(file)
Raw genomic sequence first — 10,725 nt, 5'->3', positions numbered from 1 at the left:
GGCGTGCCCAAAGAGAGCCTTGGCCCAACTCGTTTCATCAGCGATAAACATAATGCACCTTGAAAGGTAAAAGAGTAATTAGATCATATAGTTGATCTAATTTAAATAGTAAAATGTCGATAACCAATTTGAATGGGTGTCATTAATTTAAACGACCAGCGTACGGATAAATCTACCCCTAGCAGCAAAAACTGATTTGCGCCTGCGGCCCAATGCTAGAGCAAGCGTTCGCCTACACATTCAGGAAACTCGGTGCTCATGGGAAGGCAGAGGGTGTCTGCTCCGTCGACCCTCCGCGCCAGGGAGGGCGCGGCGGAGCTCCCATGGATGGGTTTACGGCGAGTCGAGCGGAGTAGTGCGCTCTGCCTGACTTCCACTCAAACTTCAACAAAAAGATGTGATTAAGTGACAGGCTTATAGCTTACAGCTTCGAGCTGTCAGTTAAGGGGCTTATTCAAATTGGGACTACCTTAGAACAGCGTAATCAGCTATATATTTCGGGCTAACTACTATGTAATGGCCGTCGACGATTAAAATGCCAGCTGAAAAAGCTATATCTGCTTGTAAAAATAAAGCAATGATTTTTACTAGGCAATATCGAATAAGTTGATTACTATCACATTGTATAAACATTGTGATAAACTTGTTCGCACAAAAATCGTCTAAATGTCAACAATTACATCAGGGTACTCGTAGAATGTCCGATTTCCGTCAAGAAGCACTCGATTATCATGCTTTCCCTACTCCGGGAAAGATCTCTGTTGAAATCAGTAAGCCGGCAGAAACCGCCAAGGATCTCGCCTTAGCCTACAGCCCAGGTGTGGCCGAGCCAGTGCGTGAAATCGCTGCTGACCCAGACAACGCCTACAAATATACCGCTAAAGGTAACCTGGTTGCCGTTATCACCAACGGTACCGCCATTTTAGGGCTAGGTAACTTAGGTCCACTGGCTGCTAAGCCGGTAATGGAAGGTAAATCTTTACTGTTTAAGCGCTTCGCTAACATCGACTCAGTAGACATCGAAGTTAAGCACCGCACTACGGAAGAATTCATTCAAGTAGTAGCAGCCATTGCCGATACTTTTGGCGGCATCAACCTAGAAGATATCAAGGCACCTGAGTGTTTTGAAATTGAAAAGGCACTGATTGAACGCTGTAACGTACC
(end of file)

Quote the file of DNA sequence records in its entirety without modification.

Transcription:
Raw genomic sequence first — 10,725 nt, 5'->3', positions numbered from 1 at the left:
GGCGTGCCCAAAGAGAGCCTTGGCCCAACTCGTTTCATCAGCGATAAACATAATGCACCTTGAAAGGTAAAAGAGTAATTAGATCATATAGTTGATCTAATTTAAATAGTAAAATGTCGATAACCAATTTGAATGGGTGTCATTAATTTAAACGACCAGCGTACGGATAAATCTACCCCTAGCAGCAAAAACTGATTTGCGCCTGCGGCCCAATGCTAGAGCAAGCGTTCGCCTACACATTCAGGAAACTCGGTGCTCATGGGAAGGCAGAGGGTGTCTGCTCCGTCGACCCTCCGCGCCAGGGAGGGCGCGGCGGAGCTCCCATGGATGGGTTTACGGCGAGTCGAGCGGAGTAGTGCGCTCTGCCTGACTTCCACTCAAACTTCAACAAAAAGATGTGATTAAGTGACAGGCTTATAGCTTACAGCTTCGAGCTGTCAGTTAAGGGGCTTATTCAAATTGGGACTACCTTAGAACAGCGTAATCAGCTATATATTTCGGGCTAACTACTATGTAATGGCCGTCGACGATTAAAATGCCAGCTGAAAAAGCTATATCTGCTTGTAAAAATAAAGCAATGATTTTTACTAGGCAATATCGAATAAGTTGATTACTATCACATTGTATAAACATTGTGATAAACTTGTTCGCACAAAAATCGTCTAAATGTCAACAATTACATCAGGGTACTCGTAGAATGTCCGATTTCCGTCAAGAAGCACTCGATTATCATGCTTTCCCTACTCCGGGAAAGATCTCTGTTGAAATCAGTAAGCCGGCAGAAACCGCCAAGGATCTCGCCTTAGCCTACAGCCCAGGTGTGGCCGAGCCAGTGCGTGAAATCGCTGCTGACCCAGACAACGCCTACAAATATACCGCTAAAGGTAACCTGGTTGCCGTTATCACCAACGGTACCGCCATTTTAGGGCTAGGTAACTTAGGTCCACTGGCTGCTAAGCCGGTAATGGAAGGTAAATCTTTACTGTTTAAGCGCTTCGCTAACATCGACTCAGTAGACATCGAAGTTAAGCACCGCACTACGGAAGAATTCATTCAAGTAGTAGCAGCCATTGCCGATACTTTTGGCGGCATCAACCTAGAAGATATCAAGGCACCTGAGTGTTTTGAAATTGAAAAGGCACTGATTGAACGCTGTAACGTACC